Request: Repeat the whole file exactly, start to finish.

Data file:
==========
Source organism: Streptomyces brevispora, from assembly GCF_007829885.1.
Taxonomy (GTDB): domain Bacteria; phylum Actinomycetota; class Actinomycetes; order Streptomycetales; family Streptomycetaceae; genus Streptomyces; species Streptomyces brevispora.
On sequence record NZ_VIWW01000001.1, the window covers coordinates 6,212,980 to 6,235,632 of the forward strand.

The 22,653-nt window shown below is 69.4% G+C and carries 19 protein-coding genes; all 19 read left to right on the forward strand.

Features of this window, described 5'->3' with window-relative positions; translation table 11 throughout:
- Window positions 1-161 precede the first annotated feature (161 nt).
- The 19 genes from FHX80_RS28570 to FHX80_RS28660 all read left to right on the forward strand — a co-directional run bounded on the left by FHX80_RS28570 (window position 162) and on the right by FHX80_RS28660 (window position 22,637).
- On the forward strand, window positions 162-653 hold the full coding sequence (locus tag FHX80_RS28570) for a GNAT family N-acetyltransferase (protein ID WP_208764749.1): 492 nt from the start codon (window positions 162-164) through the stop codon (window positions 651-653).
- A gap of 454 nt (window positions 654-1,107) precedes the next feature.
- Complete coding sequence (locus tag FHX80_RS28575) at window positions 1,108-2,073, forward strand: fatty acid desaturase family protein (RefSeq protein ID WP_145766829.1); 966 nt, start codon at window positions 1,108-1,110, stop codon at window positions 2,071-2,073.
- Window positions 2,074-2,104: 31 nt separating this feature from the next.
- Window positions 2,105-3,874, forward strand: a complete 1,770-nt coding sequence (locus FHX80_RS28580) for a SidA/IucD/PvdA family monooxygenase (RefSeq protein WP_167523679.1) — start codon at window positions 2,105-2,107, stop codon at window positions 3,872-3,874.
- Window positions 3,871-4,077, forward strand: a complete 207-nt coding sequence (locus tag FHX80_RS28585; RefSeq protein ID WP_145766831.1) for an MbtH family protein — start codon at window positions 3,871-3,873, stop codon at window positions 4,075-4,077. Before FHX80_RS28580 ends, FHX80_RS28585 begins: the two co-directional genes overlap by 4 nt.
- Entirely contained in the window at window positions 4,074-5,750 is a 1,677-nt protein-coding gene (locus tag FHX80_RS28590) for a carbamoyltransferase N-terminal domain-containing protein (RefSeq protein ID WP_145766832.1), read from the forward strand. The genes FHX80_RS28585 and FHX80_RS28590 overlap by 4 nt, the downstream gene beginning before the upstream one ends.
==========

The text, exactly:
Source organism: Streptomyces brevispora, from assembly GCF_007829885.1.
Taxonomy (GTDB): domain Bacteria; phylum Actinomycetota; class Actinomycetes; order Streptomycetales; family Streptomycetaceae; genus Streptomyces; species Streptomyces brevispora.
On sequence record NZ_VIWW01000001.1, the window covers coordinates 6,212,980 to 6,235,632 of the forward strand.

The 22,653-nt window shown below is 69.4% G+C and carries 19 protein-coding genes; all 19 read left to right on the forward strand.

Features of this window, described 5'->3' with window-relative positions; translation table 11 throughout:
- Window positions 1-161 precede the first annotated feature (161 nt).
- The 19 genes from FHX80_RS28570 to FHX80_RS28660 all read left to right on the forward strand — a co-directional run bounded on the left by FHX80_RS28570 (window position 162) and on the right by FHX80_RS28660 (window position 22,637).
- On the forward strand, window positions 162-653 hold the full coding sequence (locus tag FHX80_RS28570) for a GNAT family N-acetyltransferase (protein ID WP_208764749.1): 492 nt from the start codon (window positions 162-164) through the stop codon (window positions 651-653).
- A gap of 454 nt (window positions 654-1,107) precedes the next feature.
- Complete coding sequence (locus tag FHX80_RS28575) at window positions 1,108-2,073, forward strand: fatty acid desaturase family protein (RefSeq protein ID WP_145766829.1); 966 nt, start codon at window positions 1,108-1,110, stop codon at window positions 2,071-2,073.
- Window positions 2,074-2,104: 31 nt separating this feature from the next.
- Window positions 2,105-3,874, forward strand: a complete 1,770-nt coding sequence (locus FHX80_RS28580) for a SidA/IucD/PvdA family monooxygenase (RefSeq protein WP_167523679.1) — start codon at window positions 2,105-2,107, stop codon at window positions 3,872-3,874.
- Window positions 3,871-4,077, forward strand: a complete 207-nt coding sequence (locus tag FHX80_RS28585; RefSeq protein ID WP_145766831.1) for an MbtH family protein — start codon at window positions 3,871-3,873, stop codon at window positions 4,075-4,077. Before FHX80_RS28580 ends, FHX80_RS28585 begins: the two co-directional genes overlap by 4 nt.
- Entirely contained in the window at window positions 4,074-5,750 is a 1,677-nt protein-coding gene (locus tag FHX80_RS28590) for a carbamoyltransferase N-terminal domain-containing protein (RefSeq protein ID WP_145766832.1), read from the forward strand. The genes FHX80_RS28585 and FHX80_RS28590 overlap by 4 nt, the downstream gene beginning before the upstream one ends.